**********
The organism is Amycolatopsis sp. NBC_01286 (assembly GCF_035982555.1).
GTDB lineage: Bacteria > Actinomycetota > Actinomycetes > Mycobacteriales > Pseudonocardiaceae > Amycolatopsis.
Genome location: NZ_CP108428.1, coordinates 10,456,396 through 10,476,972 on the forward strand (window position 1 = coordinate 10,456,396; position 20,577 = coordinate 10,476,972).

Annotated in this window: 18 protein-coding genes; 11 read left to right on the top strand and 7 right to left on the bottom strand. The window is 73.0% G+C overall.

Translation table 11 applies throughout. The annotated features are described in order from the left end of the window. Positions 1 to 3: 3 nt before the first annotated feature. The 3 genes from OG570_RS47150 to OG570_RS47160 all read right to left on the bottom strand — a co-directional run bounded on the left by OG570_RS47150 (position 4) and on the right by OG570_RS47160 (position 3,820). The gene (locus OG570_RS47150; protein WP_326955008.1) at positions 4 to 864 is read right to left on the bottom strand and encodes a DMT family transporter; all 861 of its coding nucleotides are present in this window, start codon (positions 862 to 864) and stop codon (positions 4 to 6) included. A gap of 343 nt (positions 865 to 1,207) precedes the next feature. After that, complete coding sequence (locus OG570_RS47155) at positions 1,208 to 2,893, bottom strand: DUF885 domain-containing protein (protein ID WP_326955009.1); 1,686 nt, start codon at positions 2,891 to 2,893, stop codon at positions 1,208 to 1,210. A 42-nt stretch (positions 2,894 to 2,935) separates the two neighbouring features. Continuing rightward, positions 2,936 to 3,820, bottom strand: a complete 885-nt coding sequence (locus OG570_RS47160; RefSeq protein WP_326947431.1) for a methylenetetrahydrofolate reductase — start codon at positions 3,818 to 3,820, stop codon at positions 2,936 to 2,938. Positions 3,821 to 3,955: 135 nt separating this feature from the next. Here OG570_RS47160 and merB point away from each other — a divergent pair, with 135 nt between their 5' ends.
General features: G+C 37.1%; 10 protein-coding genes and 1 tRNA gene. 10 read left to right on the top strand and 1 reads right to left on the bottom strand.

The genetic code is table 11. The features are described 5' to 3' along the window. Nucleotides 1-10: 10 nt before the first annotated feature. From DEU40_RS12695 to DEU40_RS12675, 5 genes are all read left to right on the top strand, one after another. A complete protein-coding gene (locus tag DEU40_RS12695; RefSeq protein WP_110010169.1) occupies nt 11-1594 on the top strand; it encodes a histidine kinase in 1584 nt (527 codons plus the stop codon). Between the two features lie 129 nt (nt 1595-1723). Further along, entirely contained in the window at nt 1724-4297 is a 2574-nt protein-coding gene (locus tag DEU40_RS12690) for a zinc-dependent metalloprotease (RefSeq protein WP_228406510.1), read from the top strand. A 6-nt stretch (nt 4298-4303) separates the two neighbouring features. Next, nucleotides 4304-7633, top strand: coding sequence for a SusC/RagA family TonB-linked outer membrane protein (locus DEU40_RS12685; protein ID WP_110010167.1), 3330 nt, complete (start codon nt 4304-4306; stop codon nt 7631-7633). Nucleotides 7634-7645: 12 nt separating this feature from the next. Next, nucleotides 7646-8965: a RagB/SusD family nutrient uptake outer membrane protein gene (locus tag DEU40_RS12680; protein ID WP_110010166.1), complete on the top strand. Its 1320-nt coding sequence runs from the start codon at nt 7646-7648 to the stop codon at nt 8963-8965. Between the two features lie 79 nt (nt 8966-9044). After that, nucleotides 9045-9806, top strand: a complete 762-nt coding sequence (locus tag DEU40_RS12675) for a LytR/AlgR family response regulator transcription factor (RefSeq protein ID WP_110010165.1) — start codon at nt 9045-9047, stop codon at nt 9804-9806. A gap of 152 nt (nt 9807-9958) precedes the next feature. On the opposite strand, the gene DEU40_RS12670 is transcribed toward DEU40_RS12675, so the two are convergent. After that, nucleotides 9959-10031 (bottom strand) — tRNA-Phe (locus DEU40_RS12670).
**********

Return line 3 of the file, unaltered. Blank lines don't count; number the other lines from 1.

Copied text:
Genome location: NZ_CP108428.1, coordinates 10,456,396 through 10,476,972 on the forward strand (window position 1 = coordinate 10,456,396; position 20,577 = coordinate 10,476,972).